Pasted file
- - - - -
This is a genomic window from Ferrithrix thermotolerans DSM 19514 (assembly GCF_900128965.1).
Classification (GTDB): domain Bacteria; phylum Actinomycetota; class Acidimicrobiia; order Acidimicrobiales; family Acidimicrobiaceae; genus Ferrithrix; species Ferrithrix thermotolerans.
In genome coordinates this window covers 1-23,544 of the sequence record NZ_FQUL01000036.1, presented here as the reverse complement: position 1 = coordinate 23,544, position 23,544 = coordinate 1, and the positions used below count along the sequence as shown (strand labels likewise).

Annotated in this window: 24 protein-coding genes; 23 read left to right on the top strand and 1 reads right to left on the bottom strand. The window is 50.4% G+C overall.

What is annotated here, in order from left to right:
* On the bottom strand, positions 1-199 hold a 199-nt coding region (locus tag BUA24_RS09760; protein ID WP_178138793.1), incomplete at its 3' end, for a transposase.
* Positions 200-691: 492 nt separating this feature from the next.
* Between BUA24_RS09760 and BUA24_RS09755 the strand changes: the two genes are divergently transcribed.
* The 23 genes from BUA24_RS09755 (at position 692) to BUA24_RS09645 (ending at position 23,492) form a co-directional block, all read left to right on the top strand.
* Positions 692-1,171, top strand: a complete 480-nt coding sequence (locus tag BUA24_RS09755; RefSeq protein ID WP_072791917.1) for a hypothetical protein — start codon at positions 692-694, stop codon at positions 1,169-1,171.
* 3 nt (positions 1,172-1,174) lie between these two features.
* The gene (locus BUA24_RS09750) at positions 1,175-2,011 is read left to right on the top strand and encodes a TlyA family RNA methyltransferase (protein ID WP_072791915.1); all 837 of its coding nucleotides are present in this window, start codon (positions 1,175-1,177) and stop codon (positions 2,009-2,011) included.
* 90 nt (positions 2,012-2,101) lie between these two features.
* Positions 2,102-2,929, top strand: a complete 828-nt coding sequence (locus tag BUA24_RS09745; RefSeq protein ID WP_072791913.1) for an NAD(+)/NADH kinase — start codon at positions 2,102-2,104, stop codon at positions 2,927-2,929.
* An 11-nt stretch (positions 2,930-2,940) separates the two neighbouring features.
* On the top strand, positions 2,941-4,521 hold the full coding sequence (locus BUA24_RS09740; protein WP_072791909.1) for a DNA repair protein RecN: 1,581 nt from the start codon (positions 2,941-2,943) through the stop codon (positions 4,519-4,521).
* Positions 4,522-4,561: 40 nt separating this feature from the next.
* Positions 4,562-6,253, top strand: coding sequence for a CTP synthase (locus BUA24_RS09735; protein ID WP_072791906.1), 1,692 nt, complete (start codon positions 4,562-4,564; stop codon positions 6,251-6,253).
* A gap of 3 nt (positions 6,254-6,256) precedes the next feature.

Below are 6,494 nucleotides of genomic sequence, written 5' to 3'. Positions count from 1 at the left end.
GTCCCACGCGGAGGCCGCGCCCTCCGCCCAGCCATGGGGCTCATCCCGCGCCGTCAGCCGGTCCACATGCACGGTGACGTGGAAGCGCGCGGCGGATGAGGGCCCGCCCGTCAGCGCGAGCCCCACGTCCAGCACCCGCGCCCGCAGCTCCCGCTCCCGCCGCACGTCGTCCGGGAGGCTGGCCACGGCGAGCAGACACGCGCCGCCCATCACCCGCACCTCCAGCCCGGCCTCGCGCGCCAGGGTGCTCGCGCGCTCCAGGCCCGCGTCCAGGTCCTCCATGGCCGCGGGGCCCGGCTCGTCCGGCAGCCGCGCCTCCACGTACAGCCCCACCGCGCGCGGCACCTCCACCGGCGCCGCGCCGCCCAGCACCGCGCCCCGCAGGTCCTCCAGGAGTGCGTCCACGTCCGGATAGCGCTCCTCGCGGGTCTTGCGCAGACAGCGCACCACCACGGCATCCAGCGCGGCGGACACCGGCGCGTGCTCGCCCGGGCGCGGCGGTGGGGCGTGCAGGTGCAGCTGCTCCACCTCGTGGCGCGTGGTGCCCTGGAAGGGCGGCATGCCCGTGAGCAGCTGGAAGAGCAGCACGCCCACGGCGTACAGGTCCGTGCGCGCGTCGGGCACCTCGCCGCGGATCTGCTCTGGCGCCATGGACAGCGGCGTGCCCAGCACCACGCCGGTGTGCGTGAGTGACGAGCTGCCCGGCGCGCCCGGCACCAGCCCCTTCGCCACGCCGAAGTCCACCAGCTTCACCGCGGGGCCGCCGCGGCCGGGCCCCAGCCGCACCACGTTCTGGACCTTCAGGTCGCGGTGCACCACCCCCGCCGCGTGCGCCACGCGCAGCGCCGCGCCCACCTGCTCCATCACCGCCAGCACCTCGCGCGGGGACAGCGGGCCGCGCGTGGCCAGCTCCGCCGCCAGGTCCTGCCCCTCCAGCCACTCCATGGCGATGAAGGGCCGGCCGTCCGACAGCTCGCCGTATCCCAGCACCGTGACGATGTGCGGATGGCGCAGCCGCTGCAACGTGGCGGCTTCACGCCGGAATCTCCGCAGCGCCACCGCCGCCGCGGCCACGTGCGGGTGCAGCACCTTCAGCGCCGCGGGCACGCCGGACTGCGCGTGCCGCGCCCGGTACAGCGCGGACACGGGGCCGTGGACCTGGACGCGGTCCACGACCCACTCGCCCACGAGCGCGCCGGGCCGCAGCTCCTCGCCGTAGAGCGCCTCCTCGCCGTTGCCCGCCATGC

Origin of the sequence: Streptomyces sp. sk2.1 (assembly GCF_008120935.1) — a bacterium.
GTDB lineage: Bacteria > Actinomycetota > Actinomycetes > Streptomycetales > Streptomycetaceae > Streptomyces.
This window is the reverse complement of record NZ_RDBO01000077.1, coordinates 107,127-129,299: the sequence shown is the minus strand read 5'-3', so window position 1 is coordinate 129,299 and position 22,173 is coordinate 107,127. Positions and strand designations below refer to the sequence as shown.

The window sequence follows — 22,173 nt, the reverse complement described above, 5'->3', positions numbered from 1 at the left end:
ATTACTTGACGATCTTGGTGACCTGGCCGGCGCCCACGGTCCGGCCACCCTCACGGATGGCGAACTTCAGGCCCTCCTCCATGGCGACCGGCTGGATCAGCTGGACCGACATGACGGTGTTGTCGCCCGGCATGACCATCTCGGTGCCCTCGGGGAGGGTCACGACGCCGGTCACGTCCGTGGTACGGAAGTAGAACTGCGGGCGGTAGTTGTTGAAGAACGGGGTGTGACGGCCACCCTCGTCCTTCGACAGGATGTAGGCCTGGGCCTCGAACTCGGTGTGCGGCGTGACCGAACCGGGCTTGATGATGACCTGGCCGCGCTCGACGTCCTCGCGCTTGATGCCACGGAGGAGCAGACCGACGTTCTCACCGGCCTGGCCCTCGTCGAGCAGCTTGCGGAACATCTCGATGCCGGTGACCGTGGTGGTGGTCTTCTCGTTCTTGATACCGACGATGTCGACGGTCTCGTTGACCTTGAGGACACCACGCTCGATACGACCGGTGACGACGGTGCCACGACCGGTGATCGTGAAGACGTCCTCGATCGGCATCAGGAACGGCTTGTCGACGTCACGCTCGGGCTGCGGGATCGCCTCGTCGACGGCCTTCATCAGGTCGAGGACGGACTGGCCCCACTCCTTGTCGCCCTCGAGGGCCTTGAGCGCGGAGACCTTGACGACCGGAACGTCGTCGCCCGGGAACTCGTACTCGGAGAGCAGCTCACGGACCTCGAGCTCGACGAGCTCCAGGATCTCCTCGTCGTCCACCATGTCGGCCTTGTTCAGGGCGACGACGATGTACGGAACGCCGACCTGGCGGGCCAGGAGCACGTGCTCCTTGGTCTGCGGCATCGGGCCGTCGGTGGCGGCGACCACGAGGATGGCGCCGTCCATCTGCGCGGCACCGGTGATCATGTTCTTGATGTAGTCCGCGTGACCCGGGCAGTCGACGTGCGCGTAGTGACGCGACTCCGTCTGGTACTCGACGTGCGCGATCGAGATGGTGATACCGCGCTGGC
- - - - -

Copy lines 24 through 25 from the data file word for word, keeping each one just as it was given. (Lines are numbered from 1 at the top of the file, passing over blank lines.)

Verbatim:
This window is the reverse complement of record NZ_RDBO01000077.1, coordinates 107,127-129,299: the sequence shown is the minus strand read 5'-3', so window position 1 is coordinate 129,299 and position 22,173 is coordinate 107,127. Positions and strand designations below refer to the sequence as shown.

The window sequence follows — 22,173 nt, the reverse complement described above, 5'->3', positions numbered from 1 at the left end: